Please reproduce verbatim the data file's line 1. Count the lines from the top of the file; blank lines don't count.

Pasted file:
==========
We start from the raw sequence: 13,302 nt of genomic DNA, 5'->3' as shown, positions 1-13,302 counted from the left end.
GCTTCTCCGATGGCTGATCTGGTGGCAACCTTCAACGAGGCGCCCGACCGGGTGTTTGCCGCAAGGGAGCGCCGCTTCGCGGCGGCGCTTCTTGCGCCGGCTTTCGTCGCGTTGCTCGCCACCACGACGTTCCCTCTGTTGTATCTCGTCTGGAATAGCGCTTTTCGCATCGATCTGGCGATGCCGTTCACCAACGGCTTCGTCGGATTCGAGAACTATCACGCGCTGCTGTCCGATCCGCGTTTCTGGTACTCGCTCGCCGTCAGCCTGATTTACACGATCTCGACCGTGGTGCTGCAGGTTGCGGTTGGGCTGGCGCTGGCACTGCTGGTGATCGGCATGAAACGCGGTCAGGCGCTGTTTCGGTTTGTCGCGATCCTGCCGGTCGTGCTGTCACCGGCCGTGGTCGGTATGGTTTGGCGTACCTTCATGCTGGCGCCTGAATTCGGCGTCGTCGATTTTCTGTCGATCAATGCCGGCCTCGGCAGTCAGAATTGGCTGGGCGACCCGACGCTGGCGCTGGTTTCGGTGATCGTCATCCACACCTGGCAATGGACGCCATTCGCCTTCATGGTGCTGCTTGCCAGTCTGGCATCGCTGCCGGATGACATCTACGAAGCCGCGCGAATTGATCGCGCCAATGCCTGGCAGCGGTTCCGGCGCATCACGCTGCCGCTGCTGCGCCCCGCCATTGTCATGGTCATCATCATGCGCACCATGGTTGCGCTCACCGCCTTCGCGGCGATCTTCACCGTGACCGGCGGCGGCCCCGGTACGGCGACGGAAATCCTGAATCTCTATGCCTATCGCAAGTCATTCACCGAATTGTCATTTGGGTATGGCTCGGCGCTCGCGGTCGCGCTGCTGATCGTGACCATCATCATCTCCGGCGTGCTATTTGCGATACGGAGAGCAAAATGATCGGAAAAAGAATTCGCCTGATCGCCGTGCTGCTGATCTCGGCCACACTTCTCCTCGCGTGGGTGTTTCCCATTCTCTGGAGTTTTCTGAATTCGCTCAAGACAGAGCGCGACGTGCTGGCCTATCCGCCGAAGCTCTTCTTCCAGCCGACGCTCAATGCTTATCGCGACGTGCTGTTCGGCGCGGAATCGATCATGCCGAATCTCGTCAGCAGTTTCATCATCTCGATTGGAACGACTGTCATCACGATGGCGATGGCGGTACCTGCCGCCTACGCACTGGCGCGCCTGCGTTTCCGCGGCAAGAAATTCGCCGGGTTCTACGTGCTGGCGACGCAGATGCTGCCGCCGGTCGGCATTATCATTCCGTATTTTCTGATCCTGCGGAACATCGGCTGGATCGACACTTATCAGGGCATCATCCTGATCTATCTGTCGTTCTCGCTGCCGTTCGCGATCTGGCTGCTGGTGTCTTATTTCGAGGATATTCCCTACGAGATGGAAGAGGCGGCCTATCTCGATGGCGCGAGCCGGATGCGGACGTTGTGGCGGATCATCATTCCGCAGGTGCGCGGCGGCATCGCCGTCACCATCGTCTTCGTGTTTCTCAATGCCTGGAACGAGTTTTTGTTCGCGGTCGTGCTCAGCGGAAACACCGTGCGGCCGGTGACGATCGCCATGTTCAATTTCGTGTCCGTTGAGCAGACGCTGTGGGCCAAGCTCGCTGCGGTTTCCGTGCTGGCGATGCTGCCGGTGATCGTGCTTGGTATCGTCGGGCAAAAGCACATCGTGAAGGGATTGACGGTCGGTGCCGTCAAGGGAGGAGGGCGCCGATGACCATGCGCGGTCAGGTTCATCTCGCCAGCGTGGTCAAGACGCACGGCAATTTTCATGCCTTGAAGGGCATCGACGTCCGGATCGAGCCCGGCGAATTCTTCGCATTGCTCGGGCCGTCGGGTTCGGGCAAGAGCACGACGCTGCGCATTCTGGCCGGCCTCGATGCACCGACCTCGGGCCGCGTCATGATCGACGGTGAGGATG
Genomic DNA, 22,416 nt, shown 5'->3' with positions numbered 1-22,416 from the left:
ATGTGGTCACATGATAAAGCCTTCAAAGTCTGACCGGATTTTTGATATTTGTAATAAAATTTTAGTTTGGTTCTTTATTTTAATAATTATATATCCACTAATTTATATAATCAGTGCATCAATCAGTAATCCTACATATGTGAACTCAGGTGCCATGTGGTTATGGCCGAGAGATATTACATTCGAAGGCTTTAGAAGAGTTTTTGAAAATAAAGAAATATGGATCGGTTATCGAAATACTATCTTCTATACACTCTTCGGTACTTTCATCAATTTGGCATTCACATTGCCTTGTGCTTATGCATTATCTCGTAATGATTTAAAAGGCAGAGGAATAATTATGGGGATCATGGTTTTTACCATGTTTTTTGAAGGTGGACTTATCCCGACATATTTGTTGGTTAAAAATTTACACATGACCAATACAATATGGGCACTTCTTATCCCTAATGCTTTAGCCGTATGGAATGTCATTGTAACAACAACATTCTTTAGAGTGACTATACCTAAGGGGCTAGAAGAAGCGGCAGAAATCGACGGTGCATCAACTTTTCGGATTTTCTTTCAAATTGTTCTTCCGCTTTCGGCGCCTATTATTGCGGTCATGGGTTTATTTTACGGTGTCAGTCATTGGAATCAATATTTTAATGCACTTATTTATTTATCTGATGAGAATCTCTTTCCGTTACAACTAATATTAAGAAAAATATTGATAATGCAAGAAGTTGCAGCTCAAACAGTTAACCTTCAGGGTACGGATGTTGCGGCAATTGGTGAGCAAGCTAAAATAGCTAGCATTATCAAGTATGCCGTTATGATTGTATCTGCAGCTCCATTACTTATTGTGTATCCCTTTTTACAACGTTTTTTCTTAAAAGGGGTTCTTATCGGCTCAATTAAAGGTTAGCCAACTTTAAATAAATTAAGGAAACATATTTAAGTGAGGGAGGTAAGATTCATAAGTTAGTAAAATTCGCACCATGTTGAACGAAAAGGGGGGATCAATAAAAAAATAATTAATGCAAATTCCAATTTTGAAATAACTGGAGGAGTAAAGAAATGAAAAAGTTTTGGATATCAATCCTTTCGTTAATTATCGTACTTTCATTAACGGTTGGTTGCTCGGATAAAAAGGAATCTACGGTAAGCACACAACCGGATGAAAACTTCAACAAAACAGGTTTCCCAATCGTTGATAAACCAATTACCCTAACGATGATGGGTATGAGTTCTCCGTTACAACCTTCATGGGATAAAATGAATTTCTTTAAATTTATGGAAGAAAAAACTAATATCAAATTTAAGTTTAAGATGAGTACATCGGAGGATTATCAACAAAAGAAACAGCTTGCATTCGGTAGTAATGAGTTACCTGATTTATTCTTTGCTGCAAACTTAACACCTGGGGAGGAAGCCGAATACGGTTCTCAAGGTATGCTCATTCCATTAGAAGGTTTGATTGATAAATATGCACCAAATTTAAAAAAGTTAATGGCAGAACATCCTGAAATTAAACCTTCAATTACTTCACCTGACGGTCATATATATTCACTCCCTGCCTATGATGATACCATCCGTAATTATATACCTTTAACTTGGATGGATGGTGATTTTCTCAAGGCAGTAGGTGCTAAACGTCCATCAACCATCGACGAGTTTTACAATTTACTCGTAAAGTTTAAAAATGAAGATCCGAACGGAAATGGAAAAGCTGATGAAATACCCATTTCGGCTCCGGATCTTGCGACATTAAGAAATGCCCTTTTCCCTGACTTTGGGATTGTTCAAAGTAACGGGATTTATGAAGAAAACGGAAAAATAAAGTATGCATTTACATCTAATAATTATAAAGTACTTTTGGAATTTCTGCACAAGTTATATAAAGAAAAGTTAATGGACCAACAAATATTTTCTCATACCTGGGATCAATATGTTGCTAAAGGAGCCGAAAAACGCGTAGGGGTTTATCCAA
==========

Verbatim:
We start from the raw sequence: 13,302 nt of genomic DNA, 5'->3' as shown, positions 1-13,302 counted from the left end.